Joey BeginThe concept of badging isn’t really new. It’s been around since at least the Napoleonic Era, when Napoleon Bonaparte issued ribbons to his military for exceptional service. We’ve also seen it in Boy and Girl Scouts for decades, and more recently, we’ve seen it in video games.
So, what is a badge? It’s actually two things in one – a task and a reward. It can present a task to be completed, it can be a reward for completing a task, or it can be both. In badging systems, we typically see three types of rewards: One type is Internal – something within the system, extra credit or points that have no value to the outside world. Next, we see external rewards – something outside of the system, discounts or free “stuff.” Finally, the badge may serve as the reward itself, similar to a trophy.
But badges have gained an unparalleled amount of attention in the past few years. NASA is looking to increase STEM education in grades 4-12, by creating badges geared toward teamwork and robotics. Purdue is currently beta testing its badging system as a method for showcasing a greater breadth of its students skills, moving beyond a simple complete/incomplete framework for each class. Other major players include the Smithsonian Institution, UC-Davis and the MacArthur Foundation.
But what makes them so interesting? When properly designed and implemented, badges serve a variety of beneficial purposes. They can serve as….It’s worth noting that achievements can be expected or unexpected, and this distinction is critical. Knowing which achievements exist can facilitate goal setting, but can reduce motivation. Unexpected achievements can increase motivation, while removing the ability to aid in goal setting. Careful design is essential when developing a badging system.
Joey EndSo what does this mean for the educational setting? Badges may motivate students to do their best work (or maybe even additional work!). They can help students be successful by better defining the path to success. They can more precisely track progress in comparison to the final grade in the course. With badges, you can state that a student implemented hydroponics, rather than simply saying a student received an “A” in Agriculture. Also, by implementing unexpected badges, we can encourage students to implement creative thinking in an attempt to discover the achievements. We will now discuss our experiences in teaching three instances of University courses, two that have been completed, and one that is currently in progress.
Joey BeginWe’re currently using badges in two university courses. Here is the breakdown. 158 Undergraduates are being included over one semester. There are two courses, graphic design with 99 students, and web design with 59. Two sections of each course, for a total of four sections, and one section of each course has badges.
The courses are meant to prepare students for the Adobe Certified Expert Exam, while teaching them the fundamentals of web and graphic design. They are completely web based and taught over the traditional 16 weeks. The courses have a balanced emphasis on quizzes and exams, and project-based assignments.
In the course, the badges are unexpected. The students do not know which badges exist. They are private. Students cannot see the badges that others have earned.They are both objective and subjective. For example…Several are awarded automatically, when a student attains a particular grade on a quiz or exam. Others are awarded by the instructor.
The interface simplifies the instructor award process. It is built directly into the gradebook. Since students can see there grades, the names of the badges had to be codified, broken down into abbreviations, as you see above. To award an achievement, the instructor clicks to place a checkmark in the appropriate cell. When they system next updates, the achievement will be awarded to the student, who will receive an e-mail.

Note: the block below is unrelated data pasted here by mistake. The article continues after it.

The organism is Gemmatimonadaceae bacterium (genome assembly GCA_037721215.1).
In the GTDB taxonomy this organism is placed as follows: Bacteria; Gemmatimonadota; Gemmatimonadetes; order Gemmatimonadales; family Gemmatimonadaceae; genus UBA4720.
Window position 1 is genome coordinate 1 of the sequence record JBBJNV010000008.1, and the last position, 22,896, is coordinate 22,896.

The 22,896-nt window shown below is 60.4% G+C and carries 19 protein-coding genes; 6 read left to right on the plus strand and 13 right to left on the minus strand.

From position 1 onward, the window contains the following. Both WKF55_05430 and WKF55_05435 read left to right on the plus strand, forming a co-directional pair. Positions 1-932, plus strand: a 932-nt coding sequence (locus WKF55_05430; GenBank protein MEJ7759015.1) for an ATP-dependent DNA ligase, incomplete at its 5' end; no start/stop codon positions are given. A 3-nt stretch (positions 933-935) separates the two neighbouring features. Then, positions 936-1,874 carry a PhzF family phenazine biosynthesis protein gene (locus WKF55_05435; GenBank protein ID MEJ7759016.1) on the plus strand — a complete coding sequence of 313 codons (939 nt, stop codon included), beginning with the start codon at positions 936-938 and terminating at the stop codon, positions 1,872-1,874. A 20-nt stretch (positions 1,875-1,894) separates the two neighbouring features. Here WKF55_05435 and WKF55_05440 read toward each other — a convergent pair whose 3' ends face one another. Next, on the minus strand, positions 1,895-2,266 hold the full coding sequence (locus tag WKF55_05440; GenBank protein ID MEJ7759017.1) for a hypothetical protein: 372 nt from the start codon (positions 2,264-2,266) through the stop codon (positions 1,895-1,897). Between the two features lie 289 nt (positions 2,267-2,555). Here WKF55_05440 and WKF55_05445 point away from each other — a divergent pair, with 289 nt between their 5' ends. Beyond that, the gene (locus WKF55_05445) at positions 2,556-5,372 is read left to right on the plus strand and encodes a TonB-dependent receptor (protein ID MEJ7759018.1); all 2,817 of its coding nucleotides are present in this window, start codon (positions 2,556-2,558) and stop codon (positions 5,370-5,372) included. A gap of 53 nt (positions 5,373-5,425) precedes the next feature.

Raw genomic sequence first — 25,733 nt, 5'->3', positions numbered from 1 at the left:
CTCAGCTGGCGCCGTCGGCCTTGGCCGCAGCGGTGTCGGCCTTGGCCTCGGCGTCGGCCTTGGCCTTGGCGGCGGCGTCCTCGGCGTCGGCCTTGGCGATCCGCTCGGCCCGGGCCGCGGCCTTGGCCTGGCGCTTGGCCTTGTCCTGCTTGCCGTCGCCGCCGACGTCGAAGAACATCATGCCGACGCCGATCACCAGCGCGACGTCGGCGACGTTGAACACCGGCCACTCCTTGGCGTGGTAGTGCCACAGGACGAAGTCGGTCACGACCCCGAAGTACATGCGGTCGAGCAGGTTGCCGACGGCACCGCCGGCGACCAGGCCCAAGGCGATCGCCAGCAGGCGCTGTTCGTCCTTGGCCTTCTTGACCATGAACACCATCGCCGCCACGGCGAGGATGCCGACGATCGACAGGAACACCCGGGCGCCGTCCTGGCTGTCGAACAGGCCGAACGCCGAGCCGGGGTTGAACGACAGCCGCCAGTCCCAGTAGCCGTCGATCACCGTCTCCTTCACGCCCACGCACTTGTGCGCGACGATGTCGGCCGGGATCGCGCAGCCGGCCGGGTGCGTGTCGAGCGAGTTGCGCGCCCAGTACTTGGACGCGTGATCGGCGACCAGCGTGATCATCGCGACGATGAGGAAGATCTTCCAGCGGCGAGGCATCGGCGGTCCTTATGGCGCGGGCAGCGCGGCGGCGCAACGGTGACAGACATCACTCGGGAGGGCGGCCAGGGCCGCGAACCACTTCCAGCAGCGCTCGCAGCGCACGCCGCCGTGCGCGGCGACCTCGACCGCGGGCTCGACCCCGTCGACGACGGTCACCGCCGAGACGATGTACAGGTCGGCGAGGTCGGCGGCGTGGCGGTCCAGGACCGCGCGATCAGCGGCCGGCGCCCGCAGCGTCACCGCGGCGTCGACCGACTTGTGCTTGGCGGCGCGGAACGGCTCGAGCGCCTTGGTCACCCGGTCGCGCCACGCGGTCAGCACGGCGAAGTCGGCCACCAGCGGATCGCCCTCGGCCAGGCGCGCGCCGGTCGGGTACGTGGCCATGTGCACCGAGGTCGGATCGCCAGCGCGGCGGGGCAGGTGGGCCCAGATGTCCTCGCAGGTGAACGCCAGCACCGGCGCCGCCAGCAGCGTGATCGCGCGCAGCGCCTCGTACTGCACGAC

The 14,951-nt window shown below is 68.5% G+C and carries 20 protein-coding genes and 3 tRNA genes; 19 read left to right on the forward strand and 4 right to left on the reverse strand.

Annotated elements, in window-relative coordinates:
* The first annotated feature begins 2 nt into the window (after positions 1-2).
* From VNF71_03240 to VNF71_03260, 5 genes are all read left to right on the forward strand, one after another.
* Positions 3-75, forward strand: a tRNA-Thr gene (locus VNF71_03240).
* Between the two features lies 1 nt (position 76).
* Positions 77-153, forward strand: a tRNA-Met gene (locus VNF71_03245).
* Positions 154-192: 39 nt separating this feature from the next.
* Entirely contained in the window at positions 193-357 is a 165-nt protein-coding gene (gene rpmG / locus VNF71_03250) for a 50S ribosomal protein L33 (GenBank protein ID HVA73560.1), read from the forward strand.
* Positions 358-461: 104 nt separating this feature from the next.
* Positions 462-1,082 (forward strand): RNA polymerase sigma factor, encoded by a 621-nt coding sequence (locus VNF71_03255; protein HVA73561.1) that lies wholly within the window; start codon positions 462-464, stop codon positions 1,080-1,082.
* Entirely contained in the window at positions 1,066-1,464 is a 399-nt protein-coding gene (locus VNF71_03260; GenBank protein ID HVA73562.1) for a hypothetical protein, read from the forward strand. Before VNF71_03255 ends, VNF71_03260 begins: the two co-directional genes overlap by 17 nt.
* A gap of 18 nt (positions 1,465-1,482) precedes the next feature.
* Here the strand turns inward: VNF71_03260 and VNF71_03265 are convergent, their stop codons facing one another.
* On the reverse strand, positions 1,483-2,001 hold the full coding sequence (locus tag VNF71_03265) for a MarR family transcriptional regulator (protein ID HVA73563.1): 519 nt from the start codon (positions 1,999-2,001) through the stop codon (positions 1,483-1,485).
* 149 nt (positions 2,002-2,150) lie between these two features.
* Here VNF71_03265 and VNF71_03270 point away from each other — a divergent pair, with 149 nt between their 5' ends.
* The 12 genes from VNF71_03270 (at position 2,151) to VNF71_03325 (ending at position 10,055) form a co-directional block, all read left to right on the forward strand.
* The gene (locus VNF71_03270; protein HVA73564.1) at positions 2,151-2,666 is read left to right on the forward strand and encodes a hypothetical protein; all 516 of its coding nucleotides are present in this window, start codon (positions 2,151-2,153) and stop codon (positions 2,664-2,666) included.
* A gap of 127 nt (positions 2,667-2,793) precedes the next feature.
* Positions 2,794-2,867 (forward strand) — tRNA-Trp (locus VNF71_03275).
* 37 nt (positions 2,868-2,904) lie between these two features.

Badges can be found right from the course menu, where all of the other important course information resides. This is the instructor view. As you can see, I haven’t earned any badges. For a student, this would be populated with the badges they have earned. From the instructor view, I can see every achievement that has been given, when it was given, and who it was given to.
When I click one of the badges, I can see the full description. This functionality is also present on the student side, allowing them to know why they achieved the badge. This description is also present in the notification e-mail they receive.
Joey EndOur current goals with the course are to improve motivation, engagement, and academic performance. We are also looking to see if the number of achievements earned can be used to predict grades in a certification preparation course. Concluding the semester, we will undergo data analysis to see how well these goals were achieved.
Stinkin' Badges: Why We Need 'Em and How to Use 'Em
Stinking Badges: Why We Need
Em’ and How to Use Em’
Rudy McDaniel, Joseph Fanfarelli, and Kelvin Thompson
Information Fluency Conference
University of Central Florida
February 27, 2014
Four Quick Case Studies of Badging Projects
Toward a Badge Design Taxonomy
Discussion / Q&A
• Note: these slides can be downloaded from:
Achievements and Badges
• Achievements, or earned tokens of
accomplishment, often encourage players to spend more
time within digital systems (esp. videogames) and to alter
their playing habits in order to unlock particular types of
challenges (e.g., find every coin in a given area or unlock a
particular puzzle within a certain amount of time).
• Badges, or visible markers of achievement, have now
made the transition from entertainment media to other
forms of scholarship and pedagogy, particularly in online
learning environments (Jindal, 2011; Bruckman, 2004;
Lindgren & McDaniel, 2011; Lindgren, McDaniel, &
Badges Are Not New
How Do Badges Work?
• Badge = Task-reward system.